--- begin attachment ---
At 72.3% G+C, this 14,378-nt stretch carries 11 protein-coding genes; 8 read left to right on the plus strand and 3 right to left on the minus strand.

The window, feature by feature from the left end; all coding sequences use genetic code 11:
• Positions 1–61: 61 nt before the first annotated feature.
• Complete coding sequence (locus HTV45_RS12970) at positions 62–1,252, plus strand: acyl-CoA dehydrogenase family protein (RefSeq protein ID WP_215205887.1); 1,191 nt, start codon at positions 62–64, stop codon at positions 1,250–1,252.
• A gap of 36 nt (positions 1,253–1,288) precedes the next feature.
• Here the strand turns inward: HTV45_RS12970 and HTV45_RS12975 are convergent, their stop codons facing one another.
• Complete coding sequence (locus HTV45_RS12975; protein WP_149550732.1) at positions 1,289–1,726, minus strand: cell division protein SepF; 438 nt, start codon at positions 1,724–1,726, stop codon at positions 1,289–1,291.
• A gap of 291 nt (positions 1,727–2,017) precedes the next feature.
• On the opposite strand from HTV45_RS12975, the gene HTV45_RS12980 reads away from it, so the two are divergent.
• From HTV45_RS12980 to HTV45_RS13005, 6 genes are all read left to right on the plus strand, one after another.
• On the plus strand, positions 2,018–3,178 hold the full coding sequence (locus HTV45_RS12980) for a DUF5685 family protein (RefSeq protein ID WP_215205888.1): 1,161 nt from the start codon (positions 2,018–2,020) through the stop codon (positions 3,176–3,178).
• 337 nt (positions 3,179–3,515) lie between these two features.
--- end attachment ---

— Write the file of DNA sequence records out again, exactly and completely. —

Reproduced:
At 72.3% G+C, this 14,378-nt stretch carries 11 protein-coding genes; 8 read left to right on the plus strand and 3 right to left on the minus strand.

The window, feature by feature from the left end; all coding sequences use genetic code 11:
• Positions 1–61: 61 nt before the first annotated feature.
• Complete coding sequence (locus HTV45_RS12970) at positions 62–1,252, plus strand: acyl-CoA dehydrogenase family protein (RefSeq protein ID WP_215205887.1); 1,191 nt, start codon at positions 62–64, stop codon at positions 1,250–1,252.
• A gap of 36 nt (positions 1,253–1,288) precedes the next feature.
• Here the strand turns inward: HTV45_RS12970 and HTV45_RS12975 are convergent, their stop codons facing one another.
• Complete coding sequence (locus HTV45_RS12975; protein WP_149550732.1) at positions 1,289–1,726, minus strand: cell division protein SepF; 438 nt, start codon at positions 1,724–1,726, stop codon at positions 1,289–1,291.
• A gap of 291 nt (positions 1,727–2,017) precedes the next feature.
• On the opposite strand from HTV45_RS12975, the gene HTV45_RS12980 reads away from it, so the two are divergent.
• From HTV45_RS12980 to HTV45_RS13005, 6 genes are all read left to right on the plus strand, one after another.
• On the plus strand, positions 2,018–3,178 hold the full coding sequence (locus HTV45_RS12980) for a DUF5685 family protein (RefSeq protein ID WP_215205888.1): 1,161 nt from the start codon (positions 2,018–2,020) through the stop codon (positions 3,176–3,178).
• 337 nt (positions 3,179–3,515) lie between these two features.